Photo of Mike DeWine

Here are your morning headlines for Wednesday, May 20:


Ohio college students just finished their spring semester that was disrupted by the coronavirus pandemic. In early March, schools stopped in-person classes and switched to remote learning, upending campus life.

A Kent State University journalism class spent the week after spring break recording diaries about their experience. Alex Gray discovered two things that helped her cope: Quality time with her mom, and taking quiet drives. 

Coronavirus In Ohio: DeWine Lifting Stay-At-Home Order

May 19, 2020

Ohio's stay-at-home order is now less a command than a suggestion.

photo of Akron Public Schools headquarters

Here are your morning headlines for Tuesday, May 19: 

Updated at 12:37 p.m. ET

The Senate Banking Committee took its first look at spending under the massive CARES Act, which Congress approved in March to provide assistance to individuals, businesses and local governments affected by the coronavirus pandemic.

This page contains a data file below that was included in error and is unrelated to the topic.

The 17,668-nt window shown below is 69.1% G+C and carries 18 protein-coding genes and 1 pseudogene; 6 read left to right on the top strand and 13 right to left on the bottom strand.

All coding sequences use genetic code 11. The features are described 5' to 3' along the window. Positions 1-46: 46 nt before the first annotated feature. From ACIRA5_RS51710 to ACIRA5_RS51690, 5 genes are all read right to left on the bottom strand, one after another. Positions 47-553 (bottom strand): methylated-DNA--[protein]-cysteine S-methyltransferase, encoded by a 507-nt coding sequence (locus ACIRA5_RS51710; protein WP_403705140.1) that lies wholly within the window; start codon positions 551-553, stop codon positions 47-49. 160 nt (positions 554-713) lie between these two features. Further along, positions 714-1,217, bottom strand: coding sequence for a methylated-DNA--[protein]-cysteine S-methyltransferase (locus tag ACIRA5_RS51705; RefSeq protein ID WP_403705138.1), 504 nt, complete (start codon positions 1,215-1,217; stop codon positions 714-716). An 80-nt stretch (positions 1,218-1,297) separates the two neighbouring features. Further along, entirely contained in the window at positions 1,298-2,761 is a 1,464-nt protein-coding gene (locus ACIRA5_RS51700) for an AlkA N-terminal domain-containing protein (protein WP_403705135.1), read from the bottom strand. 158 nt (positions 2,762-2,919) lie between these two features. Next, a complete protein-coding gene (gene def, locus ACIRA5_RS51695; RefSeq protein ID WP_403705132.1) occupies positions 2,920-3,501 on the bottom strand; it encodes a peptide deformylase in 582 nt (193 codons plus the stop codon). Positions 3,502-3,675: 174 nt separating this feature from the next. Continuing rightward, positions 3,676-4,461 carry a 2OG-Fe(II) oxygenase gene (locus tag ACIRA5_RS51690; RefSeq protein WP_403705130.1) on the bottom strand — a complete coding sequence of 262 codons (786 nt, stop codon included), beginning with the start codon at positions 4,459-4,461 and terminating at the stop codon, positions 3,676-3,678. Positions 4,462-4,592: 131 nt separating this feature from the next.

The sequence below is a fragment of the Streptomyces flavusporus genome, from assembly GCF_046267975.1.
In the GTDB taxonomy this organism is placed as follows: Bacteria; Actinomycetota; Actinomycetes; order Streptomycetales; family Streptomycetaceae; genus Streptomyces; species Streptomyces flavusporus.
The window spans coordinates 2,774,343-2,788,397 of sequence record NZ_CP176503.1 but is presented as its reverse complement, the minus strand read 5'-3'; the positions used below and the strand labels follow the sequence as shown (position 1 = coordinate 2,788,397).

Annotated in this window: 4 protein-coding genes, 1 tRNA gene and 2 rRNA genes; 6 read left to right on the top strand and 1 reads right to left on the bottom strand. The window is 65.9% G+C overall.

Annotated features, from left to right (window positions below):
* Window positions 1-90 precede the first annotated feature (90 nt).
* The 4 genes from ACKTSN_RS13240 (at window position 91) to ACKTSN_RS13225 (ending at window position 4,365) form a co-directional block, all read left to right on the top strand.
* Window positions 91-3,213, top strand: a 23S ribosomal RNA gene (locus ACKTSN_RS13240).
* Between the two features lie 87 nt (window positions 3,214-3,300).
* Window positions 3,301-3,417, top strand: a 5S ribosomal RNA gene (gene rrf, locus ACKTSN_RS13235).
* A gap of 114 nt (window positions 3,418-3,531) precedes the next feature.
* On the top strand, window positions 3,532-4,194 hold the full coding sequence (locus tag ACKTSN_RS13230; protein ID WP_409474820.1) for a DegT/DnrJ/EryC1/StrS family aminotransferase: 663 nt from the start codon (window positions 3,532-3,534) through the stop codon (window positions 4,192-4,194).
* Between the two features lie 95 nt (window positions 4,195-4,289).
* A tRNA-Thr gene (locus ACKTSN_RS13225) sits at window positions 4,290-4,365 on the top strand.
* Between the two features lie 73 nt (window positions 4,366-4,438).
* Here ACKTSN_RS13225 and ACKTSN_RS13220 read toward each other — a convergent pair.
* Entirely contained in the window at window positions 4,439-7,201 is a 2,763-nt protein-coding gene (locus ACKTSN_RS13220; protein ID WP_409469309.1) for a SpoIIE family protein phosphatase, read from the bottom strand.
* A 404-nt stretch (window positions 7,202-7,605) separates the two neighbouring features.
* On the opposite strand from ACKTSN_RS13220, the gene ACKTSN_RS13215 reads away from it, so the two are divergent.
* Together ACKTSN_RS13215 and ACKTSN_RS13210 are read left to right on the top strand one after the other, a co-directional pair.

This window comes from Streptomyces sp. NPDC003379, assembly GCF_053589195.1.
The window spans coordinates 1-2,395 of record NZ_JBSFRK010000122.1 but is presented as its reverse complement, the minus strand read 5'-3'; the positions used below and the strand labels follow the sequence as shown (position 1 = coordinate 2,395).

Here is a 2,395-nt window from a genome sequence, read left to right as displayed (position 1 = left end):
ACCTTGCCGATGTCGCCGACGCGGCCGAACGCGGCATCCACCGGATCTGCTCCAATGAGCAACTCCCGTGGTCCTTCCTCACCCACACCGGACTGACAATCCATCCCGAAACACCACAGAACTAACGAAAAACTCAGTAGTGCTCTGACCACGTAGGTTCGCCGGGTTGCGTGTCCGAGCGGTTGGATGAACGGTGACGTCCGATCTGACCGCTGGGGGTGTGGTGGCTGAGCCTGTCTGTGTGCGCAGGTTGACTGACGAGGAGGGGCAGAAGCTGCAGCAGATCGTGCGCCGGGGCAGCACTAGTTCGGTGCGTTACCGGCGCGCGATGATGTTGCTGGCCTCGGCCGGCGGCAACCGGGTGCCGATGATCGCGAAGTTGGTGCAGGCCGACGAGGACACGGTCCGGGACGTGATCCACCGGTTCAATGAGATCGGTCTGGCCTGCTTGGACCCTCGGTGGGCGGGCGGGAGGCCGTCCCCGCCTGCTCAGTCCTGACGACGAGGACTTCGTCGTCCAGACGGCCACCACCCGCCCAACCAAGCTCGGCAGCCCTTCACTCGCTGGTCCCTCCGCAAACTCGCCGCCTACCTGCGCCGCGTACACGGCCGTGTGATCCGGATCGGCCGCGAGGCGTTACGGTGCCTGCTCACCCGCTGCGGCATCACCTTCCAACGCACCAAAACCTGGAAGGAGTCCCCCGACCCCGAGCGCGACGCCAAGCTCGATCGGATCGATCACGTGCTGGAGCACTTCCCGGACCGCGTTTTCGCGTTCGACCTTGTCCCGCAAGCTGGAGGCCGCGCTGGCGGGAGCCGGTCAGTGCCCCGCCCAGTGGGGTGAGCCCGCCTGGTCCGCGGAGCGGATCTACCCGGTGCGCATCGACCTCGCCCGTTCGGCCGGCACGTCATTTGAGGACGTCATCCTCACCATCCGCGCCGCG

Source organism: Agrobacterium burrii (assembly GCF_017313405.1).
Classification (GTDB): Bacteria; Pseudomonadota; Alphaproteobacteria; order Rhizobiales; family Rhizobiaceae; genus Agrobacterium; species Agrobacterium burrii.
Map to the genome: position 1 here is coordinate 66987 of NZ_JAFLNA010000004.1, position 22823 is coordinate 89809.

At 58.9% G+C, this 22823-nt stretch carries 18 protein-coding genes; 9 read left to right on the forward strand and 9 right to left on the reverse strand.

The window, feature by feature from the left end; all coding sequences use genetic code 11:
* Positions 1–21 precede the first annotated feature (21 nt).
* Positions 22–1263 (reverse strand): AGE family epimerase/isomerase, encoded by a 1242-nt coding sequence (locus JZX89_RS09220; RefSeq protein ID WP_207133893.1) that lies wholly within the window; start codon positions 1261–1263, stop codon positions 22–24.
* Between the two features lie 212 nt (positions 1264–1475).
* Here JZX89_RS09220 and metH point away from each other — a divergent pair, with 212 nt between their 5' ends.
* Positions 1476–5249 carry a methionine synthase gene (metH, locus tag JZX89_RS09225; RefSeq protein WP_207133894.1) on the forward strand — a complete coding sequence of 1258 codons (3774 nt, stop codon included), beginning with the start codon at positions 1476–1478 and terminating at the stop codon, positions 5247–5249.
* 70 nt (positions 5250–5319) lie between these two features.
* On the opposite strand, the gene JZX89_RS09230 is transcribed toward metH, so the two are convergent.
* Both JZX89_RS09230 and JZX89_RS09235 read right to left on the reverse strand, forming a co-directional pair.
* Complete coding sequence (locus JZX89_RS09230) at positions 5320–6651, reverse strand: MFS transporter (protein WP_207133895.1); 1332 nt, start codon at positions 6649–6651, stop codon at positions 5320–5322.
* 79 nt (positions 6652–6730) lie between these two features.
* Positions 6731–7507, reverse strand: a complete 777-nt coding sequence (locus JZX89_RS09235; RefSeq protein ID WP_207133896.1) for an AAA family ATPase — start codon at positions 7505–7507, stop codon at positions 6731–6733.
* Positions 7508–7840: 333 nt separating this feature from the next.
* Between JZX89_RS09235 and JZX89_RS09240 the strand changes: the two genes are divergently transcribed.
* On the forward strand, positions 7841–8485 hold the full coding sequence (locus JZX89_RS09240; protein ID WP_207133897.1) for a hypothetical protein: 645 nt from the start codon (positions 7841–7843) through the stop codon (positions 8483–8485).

Federal Reserve Chair Jerome Powell and Treasury Secretary Steven Mnuchin were pressed by senators about their stewardship of specific aspects of the approximately $2 trillion relief package at Tuesday's remote hearing.


Ohio college students just finished their spring semester which was disrupted by the coronavirus pandemic. In early March, schools stopped in-person classes and switched to remote learning, upending campus life.

A Kent State University journalism class spent the week after spring break recording diaries about their experience. Garrett Naylon stayed in Kent and reflected on what it's like to live on a deserted campus. 

Food Banks And Face Masks

May 18, 2020

Ohio’s foodbanks employ and serve people who are often in high risk populations for developing COVID-19 because of age or health conditions. So, wearing face masks or coverings is recommended but it also causes some problems.

Ohio’s K-12 schools are winding down their remote classes to end this unusual year. And Gov. Mike DeWine says he and school leaders are making plans for returning to in-person classes after summer break.

Updated Tuesday, May 26, 3:00 p.m.

Cincinnati State says its students will do remote learning this fall with the exception of required labs and skills learning. A Tuesday news release says those students will be able to socially distance.